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Best Opening Tracks on a Debut Album

by Rob Slater on August 19, 2014

Photo: Stuart Levine

What is it they say about first impressions? They're the most lasting, or something like that? It does hold true, particularly in everyday interactions. In music, the first track on an album is vital. It sets the tone and plays a vital role in that record's legacy, for better or for worse. On the debut album, you better come out swinging with the tune that embodies the voice of your band or expect listeners to give you the quick hook.

It wouldn't take you 10 seconds of searching through your favorite records to realize there are some legendary tunes that kicked off debut albums. Zeppelin introduced themselves to the world with "Good Times Bad Times," Hendrix came out with "Purple Haze," The Ramones delivered "Blitzkrieg Bop" and that little boy band from England burst onto the scene with "I Saw Her Standing There." The list goes on and on from there.

There are countless examples of stellar first impressions in music history. Here are six for your listening pleasure.

Arcade Fire | "Neighborhood #1 (Tunnels)"

The opening notes of "Tunnels" sounds like that of a sappy romantic comedy, with swirling harmonies and soft guitars. Then, we're introduced to a neighborhood swallowed up by snow. Arcade Fire in a nutshell. Four albums later, their hot streak is intact and they're simply one of the biggest bands on the planet.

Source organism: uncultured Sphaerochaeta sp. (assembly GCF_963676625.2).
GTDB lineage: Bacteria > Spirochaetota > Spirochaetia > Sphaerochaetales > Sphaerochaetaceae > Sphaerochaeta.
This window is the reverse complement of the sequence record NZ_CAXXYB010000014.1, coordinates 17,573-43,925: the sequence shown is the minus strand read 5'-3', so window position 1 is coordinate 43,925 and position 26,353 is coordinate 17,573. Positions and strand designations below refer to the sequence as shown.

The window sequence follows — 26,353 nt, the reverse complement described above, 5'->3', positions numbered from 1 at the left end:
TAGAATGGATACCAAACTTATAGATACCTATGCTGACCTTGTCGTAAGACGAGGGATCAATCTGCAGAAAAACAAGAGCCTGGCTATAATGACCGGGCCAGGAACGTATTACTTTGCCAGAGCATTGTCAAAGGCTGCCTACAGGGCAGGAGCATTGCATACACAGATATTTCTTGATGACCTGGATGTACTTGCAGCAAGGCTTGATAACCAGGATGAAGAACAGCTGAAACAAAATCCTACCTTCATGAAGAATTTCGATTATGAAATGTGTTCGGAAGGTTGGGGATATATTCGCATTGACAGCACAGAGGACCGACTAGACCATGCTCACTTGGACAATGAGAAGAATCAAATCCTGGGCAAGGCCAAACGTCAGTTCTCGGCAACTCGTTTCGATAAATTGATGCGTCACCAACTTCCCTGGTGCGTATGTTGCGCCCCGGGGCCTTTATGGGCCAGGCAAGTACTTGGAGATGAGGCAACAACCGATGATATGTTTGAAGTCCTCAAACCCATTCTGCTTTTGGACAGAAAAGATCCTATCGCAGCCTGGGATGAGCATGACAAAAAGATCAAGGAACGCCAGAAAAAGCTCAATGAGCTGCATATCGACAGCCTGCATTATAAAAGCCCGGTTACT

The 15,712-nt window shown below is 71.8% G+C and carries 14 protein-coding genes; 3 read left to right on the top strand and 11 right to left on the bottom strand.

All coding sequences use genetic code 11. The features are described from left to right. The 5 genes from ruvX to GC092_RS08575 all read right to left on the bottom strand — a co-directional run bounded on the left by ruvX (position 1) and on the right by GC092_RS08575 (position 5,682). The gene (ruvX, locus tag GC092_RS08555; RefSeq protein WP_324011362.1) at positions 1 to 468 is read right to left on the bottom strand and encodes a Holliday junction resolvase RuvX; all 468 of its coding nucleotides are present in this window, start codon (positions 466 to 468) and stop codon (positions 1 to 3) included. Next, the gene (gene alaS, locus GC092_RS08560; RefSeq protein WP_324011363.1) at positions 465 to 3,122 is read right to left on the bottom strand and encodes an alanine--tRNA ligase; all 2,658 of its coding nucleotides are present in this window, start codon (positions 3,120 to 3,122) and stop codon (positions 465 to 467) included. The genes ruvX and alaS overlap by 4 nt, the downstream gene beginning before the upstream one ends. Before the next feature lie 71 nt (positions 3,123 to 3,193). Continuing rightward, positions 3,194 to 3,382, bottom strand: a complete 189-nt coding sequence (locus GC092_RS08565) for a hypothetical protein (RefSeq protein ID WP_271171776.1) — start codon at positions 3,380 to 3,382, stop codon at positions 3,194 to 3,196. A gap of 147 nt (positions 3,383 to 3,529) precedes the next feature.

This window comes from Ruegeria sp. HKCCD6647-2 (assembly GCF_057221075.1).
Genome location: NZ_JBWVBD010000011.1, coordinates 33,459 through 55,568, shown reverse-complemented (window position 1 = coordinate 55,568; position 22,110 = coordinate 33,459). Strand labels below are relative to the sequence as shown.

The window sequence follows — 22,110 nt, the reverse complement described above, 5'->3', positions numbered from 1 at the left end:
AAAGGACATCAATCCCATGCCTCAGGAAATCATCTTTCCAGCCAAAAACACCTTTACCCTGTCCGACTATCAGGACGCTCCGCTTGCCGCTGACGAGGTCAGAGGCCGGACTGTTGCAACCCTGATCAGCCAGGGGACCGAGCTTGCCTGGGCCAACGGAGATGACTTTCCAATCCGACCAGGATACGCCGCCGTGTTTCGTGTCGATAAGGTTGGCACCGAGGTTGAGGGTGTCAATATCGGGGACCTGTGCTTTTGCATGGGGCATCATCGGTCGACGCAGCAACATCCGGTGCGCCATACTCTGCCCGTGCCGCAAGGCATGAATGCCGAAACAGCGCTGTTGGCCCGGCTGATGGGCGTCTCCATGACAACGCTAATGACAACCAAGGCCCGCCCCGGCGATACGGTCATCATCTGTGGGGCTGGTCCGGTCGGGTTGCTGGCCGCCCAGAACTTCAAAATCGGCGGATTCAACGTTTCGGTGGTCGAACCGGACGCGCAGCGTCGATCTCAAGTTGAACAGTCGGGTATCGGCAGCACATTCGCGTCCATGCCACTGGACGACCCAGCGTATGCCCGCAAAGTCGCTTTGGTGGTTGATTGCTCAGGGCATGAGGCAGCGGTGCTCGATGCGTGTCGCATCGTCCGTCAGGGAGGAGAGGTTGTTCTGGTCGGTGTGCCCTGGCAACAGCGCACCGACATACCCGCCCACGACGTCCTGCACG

The Doors | "Break On Through (To the Other Side)"

You know you're off to a good start when your first song is censored (Elektra Records edited the "she gets high" lyric). The Doors' first impression introduced us to one of the most unique, stunning and captivating rock stars ever--Jim Morrison.

LCD Soundsystem | "Daft Punk is Playing at My House"

James, Nancy, Pat, and all of LCD: Please come back.

Pearl Jam | "Once"

Ten remains Pearl Jam's most explosive, dominant record and while they have come close in following attempts (the next two and Yield weren't bad by any stretch), their legacy rests in these eleven songs. The opener, "Once," takes a backseat to anthems like "Alive," "Even Flow," "Jeremy" and "Black" and rightfully so, however, the opening track sets the tone for this 53-minute rock and roll exhibition and is one of the most unique tunes on the album. Let that brooding intro take you away into one of the finest albums ever pieced together.

Rage Against the Machine | "Bombtrack"

"Enough, I call the bluff. Fuck Manifest destiny." And music was changed forever. Rage would call the suits' bluff for nine years, becoming a legacy band with just four albums under their belt.

The Shins | "Caring is Creepy"

Long before Zach Braff introduced the world to The Shins and their tune "New Slang," the 2001-debut from Mercer and Co. mastered the "happy acoustic guitar with depressing lyrics" technique that captivated and subsequently fooled audiences all at the same time. And there is nothing like hitting the listener with "Go meander in the cold, Hail to your dark skin, Hiding the fact you're dead again." Welcome to The Shins.



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